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Concept Corner: sacrilegious Dodge Daytona

21 August 2018



The Mopar aero cars of the ’60s were pretty wild, right? Yeah, but not compared to one of these!

Illustration: Ash Westmoreland —

Brendon Tordoff knows how to make a car look good. Just take a look at the cover of this issue for proof of that, and if you have one handy, flip back to Issue 23 for good measure. However, while a big block Cuda that looks as good as ‘SIKFSH’ is sure to be a dream car for most people reading this — regardless of brand allegiance — Brendon could do one better, if circumstances permitted. 

In a perfect world (with a bank balance looking like a telephone number) he’d be building something a whole lot crazier, and that would be sure to divide opinion!

That end result is a pro-touring ’69 Dodge Daytona, although the rarity of these cars means a ’69 Charger would be the likely donor, with an aftermarket Daytona kit fitted. 

The Daytona replica would be finished in classic Spring Green Metallic, with the black Daytona stripe finished in matt, and the whole thing given a patina look — as though it was a genuine race car fished from a barn. Add a faded vintage race number to each door, drop the sills by two inches, and add a matt black chin spoiler, and he’d call it done.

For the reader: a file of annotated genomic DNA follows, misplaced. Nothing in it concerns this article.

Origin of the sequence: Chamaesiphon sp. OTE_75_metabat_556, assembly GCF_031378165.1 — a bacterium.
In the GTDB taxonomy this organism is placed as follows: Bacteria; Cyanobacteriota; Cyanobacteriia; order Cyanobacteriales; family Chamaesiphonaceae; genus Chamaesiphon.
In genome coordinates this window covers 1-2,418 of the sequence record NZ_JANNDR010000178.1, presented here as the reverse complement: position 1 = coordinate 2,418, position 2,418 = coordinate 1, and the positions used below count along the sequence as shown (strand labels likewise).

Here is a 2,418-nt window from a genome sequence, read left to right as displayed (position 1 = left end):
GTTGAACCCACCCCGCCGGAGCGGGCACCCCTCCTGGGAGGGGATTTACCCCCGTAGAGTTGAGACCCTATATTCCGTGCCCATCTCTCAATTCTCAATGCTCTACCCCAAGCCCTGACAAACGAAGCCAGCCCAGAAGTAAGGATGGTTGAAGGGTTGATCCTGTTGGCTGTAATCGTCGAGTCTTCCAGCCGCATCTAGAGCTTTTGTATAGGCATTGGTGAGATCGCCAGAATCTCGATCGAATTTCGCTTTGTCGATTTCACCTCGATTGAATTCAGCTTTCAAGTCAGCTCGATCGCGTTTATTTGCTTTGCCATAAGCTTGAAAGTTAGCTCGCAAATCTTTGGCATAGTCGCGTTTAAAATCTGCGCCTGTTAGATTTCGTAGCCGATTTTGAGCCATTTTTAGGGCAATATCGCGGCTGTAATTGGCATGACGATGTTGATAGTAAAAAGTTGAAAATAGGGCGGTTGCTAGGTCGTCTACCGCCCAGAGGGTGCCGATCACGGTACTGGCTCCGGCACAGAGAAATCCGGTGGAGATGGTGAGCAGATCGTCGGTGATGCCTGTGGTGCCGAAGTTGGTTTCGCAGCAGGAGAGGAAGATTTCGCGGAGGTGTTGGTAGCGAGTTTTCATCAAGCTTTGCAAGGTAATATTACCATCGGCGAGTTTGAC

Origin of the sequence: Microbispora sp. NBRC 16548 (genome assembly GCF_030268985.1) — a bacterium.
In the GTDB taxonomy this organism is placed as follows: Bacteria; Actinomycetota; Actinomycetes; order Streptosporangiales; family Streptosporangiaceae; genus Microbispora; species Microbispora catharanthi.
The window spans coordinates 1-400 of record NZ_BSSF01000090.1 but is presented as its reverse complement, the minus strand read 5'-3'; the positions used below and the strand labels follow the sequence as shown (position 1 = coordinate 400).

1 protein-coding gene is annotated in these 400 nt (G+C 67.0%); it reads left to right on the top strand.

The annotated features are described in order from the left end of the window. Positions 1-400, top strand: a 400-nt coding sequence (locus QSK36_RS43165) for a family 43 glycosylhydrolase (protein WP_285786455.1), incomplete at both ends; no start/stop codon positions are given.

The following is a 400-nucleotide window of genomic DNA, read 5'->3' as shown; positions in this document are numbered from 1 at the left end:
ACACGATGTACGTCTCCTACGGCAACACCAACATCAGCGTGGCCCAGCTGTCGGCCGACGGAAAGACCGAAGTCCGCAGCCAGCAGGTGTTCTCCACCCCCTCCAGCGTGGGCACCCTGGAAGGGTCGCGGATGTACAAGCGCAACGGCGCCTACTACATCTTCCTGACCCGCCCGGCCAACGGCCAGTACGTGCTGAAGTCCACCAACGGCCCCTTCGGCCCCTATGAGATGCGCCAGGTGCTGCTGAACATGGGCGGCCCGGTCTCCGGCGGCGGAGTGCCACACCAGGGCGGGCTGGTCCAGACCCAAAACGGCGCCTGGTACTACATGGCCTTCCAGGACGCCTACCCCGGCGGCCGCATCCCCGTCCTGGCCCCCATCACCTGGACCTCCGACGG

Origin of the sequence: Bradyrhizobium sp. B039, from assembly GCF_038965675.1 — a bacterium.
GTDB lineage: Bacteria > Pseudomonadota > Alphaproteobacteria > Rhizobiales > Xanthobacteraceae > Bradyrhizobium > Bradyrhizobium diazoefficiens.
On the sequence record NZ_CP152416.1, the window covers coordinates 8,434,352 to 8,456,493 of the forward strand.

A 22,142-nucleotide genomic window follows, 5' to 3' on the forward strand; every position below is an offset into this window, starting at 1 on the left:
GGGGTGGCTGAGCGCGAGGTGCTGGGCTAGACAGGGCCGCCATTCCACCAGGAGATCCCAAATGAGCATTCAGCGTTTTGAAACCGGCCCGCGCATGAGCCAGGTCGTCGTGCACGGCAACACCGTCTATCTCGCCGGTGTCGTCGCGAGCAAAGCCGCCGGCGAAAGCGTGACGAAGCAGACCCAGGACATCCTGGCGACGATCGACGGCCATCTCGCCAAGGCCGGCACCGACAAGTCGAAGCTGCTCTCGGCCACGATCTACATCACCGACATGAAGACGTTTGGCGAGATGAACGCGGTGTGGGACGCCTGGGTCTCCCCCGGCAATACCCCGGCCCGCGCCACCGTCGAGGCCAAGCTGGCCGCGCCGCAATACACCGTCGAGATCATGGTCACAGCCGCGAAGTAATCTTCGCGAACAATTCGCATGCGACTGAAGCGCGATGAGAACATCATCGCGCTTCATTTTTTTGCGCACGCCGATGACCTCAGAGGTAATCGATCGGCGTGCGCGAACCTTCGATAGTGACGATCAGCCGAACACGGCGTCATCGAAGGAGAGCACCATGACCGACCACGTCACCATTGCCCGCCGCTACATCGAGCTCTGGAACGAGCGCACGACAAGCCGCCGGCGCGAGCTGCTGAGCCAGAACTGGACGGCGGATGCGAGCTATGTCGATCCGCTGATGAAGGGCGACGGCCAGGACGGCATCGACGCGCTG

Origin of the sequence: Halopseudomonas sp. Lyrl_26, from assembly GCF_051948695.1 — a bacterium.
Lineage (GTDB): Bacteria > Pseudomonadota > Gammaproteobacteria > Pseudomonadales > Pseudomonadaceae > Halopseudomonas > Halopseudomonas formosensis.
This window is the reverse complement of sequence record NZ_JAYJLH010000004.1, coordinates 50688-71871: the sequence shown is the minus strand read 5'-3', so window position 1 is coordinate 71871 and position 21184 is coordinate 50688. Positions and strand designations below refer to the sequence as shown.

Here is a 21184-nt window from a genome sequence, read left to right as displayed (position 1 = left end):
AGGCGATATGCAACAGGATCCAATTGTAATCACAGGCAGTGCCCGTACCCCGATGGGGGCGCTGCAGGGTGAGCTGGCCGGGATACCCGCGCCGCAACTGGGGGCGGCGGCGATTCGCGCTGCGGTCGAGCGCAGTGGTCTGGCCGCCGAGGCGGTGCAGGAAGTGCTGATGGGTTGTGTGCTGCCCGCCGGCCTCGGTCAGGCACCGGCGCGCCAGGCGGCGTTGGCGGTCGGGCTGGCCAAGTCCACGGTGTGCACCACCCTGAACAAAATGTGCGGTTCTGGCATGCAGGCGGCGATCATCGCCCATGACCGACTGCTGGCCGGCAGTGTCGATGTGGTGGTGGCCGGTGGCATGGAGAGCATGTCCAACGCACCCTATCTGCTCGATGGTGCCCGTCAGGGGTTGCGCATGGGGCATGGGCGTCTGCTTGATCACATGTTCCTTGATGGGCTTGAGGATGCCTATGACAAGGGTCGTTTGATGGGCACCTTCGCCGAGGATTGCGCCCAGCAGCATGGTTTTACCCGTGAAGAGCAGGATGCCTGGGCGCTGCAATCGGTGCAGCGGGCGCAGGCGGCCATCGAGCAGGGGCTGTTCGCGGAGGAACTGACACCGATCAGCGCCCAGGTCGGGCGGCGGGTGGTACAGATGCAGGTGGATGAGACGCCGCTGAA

As rugged as it might look from the outside, though, he’d be going all out everywhere else — try a full Roadster Shop chassis with airbags and big Baer brakes all round. 

Being a man of the wheel and tyre industry, you can bet he wouldn’t be settling for second fiddle with the rims either. They’d be straight out of the Foose custom shop — deep-dish Qualifiers measuring in at 20×9 and 20×13 inches, with matt coffee-coloured centres. 

But while this may all sound reasonably SEMA spec, Brendon would have to ruffle a few feathers as well, with a twin-turbo LS mill … but you can be sure the fabrication and detailing would almost make up for the sacrilege! 

A Holinger six-speed sequential box would make it a weapon to drive, and the interior would be finished in a retro-modern style reminiscent of the amazing Singer Porsches. 
The end result? Something that would surely hold its own in any arena — be it the show hall, the race track, or the street.